Want to keep a backyard or side yard home from being built in YOUR Seattle neighborhood? Start here.
Get to know the developers and their tactics
Learn more about the developers, architects, contractors and lobbyist behind these backyard/side yard projects:
- See the news coverage of this issue
- Read this Seattle PI article
- Read this Publicola article
- Read this Seattle Times article
- See this lobbying website
- Read this Seattle Times article
- Read this Seattle Weekly article
- Read this Fremocentrist article
- Read this Seattle Times article
- Visit the Soleil Development website
- Visit the Granger Family Homes website
- Visit the PB Elemental website
- Visit the Epic Homes website
- Visit the Classic City Homes website
- Visit the Noren Development website
- Visit the Blueprint website (and this map page)
Don’t allow the developer to move any fences
Over time, fences between neighbors usually end up veering off the true property line – especially on older properties, where the fences have been rebuilt multiple times. Often, the developer will need to get a neighbor to agree to move the fence back to the historical property line before they can get approval to build a backyard/side yard house. If the neighbors refuse to move their fences, it can stop the project dead in its tracks. This is one of your best defenses to a backyard/side yard house project.
- Learn about “adverse possession” and fences
- Learn about recent changes to the adverse possession law
- Read a detailed report about adverse posession
Learn the basics about the parcel in question
Use the following tools to learn more about the parcel in question:
- Visit the King County Department of Assessments website to learn the parcel number for the property, to see a modern day parcel map (using the “Map This Property” button) and more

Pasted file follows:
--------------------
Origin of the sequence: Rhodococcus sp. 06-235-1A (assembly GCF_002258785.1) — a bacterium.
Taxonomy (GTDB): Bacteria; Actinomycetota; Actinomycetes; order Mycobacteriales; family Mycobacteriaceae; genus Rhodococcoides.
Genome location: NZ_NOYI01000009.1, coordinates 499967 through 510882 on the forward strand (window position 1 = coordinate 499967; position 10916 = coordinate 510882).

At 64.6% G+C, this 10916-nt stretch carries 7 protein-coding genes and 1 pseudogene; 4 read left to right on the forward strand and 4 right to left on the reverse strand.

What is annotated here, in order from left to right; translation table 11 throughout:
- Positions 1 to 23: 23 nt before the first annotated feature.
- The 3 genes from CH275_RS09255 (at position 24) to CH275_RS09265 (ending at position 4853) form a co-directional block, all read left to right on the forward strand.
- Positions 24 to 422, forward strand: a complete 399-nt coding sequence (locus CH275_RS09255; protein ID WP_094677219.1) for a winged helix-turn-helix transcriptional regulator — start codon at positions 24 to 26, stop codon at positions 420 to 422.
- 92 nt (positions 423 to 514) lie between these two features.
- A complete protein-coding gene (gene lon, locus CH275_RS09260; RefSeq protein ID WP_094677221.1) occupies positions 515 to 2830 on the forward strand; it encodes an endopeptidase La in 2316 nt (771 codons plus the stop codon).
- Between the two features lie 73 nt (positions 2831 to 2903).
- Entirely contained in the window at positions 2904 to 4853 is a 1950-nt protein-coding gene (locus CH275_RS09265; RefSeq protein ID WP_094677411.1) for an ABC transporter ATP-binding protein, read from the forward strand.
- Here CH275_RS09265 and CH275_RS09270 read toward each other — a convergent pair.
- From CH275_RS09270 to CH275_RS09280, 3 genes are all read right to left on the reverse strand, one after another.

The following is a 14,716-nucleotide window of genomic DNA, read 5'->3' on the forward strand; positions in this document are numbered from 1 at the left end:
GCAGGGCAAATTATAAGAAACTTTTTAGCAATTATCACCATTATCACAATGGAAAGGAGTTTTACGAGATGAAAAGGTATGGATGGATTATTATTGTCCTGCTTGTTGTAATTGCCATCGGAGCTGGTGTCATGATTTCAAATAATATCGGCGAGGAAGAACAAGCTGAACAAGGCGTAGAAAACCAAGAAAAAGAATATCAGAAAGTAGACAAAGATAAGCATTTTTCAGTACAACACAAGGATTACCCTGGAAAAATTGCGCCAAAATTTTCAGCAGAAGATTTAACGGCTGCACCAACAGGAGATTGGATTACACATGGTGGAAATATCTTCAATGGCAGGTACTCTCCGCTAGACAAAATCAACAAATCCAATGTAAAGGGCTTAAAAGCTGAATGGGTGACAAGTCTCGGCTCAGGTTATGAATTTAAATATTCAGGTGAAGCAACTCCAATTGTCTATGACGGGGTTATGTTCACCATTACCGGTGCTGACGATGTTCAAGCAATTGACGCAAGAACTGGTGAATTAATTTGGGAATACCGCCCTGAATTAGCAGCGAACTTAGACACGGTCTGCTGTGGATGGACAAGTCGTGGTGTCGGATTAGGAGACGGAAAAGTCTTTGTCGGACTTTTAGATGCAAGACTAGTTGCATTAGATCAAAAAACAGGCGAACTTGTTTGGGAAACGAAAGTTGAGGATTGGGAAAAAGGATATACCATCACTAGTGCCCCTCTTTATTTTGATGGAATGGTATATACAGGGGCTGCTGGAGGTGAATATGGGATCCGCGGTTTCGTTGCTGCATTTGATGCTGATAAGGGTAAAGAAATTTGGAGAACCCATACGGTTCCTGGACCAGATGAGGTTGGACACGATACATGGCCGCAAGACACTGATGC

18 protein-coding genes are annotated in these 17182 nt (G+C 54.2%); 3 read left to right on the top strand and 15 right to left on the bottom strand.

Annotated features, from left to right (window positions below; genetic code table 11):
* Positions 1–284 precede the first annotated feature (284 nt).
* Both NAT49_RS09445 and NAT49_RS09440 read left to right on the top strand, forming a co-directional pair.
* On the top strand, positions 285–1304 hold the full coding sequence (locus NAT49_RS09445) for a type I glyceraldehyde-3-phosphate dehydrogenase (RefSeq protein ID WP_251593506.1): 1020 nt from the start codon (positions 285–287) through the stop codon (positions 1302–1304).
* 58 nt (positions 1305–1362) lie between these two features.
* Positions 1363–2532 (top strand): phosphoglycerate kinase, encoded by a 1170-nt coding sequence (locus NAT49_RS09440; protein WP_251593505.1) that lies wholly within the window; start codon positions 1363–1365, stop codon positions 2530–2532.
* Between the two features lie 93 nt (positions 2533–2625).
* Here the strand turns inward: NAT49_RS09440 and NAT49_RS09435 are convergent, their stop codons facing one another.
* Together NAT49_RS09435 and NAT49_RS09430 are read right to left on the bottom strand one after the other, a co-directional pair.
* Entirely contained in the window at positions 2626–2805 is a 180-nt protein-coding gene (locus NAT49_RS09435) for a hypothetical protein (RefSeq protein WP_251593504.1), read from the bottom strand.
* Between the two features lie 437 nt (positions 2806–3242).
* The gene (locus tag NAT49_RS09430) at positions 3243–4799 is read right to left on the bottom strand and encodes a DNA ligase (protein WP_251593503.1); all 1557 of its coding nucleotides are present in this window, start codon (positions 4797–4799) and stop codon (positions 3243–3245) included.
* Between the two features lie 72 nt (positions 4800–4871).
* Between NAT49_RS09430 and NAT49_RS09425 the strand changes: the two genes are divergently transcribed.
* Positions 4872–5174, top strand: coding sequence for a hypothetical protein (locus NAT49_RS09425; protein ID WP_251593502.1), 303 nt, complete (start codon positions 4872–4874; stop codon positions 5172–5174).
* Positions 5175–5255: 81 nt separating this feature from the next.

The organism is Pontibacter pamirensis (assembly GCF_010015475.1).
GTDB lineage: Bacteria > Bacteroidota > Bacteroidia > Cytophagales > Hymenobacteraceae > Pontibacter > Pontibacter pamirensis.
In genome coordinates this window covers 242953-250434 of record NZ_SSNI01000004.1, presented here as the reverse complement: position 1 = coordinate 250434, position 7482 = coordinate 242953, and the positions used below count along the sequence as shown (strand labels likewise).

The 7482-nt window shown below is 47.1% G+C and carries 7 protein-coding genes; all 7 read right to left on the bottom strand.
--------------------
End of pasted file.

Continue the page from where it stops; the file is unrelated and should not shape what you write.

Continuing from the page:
- Visit the DPD Seattle Parcel Data website to learn more about the parcel
- For a visual mapping of the parcel(s) in question, use this DPD GIS web tool (and select the following items in the left column: “building outlines,” “parcels” and “overlay”)
- See more research resources
Learn the status of any building permits for the property
You typically only have 21 days from the time a building permit is issued to protest the project via a LUPA appeal. To learn the status of the building permit (and any other permits related to the project):
- Search by permit number or property address
- Another resource for searching by permit number or property address
- Search a list of building permits
- Search for permits using a map
Check the deed for restrictive covenants
In 2009, a group of neighbors in Mt. Baker succeeded in stopping a side yard home once they discovered that the original deeds for each property in the neighborhood included a covenant that stated only one home could be built on each lot. The developer had already purchased a lot and begun planning to divide it. Instead, the neighbors sued, arguing, “one house on one lot means no houses on half lots.” Today, that half lot is a community garden, not a backyard house.
- Read a first-hand account what these neighbors did
- Research a deed via the King County Recorder’s office online search tool
- Learn more about deed restrictions
- See the paperwork from a related lawsuit in Hunts Point
Contact Andy and Bill at the DPD
There are two land use planners at the Department of Planning and Development who handle almost all of the backyard/side yard project applications. These two review the basic proposals submitted by the developers, consult with those developers about their proposals, then rule on whether those proposals are legal or not. These two key decision-makers are Andy McKim (DPD Supervisor, Land Use Planner) and Bill Mills (DPD Senior Land Use Planner).
- Andy McKim’s email: Andy.McKim@seattle.gov
- Bill Mill’s email: email@example.com
- Ask about the status of any boundary lot adjustment request (i.e. when is the decision expected to be delivered)
- If the lot adjustment has already been approved, request a copy of the “opinion letter” (see a sample)